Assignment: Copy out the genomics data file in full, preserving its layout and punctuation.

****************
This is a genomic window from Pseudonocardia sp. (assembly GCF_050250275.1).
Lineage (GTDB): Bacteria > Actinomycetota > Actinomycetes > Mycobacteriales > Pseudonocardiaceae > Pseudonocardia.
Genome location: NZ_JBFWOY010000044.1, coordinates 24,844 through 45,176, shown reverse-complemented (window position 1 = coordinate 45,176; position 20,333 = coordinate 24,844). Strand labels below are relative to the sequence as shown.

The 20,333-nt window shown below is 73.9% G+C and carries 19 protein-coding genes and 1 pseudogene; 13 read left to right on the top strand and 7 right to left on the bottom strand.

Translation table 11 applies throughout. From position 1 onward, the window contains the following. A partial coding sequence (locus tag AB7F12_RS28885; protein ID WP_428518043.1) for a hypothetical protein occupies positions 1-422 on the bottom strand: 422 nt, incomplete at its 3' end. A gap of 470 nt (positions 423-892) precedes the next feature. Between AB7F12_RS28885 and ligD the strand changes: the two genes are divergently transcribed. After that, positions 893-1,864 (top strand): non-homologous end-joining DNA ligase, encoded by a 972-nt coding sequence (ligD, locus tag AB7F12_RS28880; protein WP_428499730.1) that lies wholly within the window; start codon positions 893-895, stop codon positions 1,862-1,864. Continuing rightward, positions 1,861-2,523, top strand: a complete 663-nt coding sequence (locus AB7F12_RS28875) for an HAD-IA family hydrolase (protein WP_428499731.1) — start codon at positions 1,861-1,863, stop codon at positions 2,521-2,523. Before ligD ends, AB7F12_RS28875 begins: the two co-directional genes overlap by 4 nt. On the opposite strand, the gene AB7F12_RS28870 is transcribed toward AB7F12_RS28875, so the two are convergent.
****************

This is a genomic window from Pseudonocardia sp. (assembly GCF_050250275.1).
Lineage (GTDB): Bacteria > Actinomycetota > Actinomycetes > Mycobacteriales > Pseudonocardiaceae > Pseudonocardia.
Genome location: NZ_JBFWOY010000044.1, coordinates 24,844 through 45,176, shown reverse-complemented (window position 1 = coordinate 45,176; position 20,333 = coordinate 24,844). Strand labels below are relative to the sequence as shown.

The 20,333-nt window shown below is 73.9% G+C and carries 19 protein-coding genes and 1 pseudogene; 13 read left to right on the top strand and 7 right to left on the bottom strand.

Translation table 11 applies throughout. From position 1 onward, the window contains the following. A partial coding sequence (locus tag AB7F12_RS28885; protein ID WP_428518043.1) for a hypothetical protein occupies positions 1-422 on the bottom strand: 422 nt, incomplete at its 3' end. A gap of 470 nt (positions 423-892) precedes the next feature. Between AB7F12_RS28885 and ligD the strand changes: the two genes are divergently transcribed. After that, positions 893-1,864 (top strand): non-homologous end-joining DNA ligase, encoded by a 972-nt coding sequence (ligD, locus tag AB7F12_RS28880; protein WP_428499730.1) that lies wholly within the window; start codon positions 893-895, stop codon positions 1,862-1,864. Continuing rightward, positions 1,861-2,523, top strand: a complete 663-nt coding sequence (locus AB7F12_RS28875) for an HAD-IA family hydrolase (protein WP_428499731.1) — start codon at positions 1,861-1,863, stop codon at positions 2,521-2,523. Before ligD ends, AB7F12_RS28875 begins: the two co-directional genes overlap by 4 nt. On the opposite strand, the gene AB7F12_RS28870 is transcribed toward AB7F12_RS28875, so the two are convergent.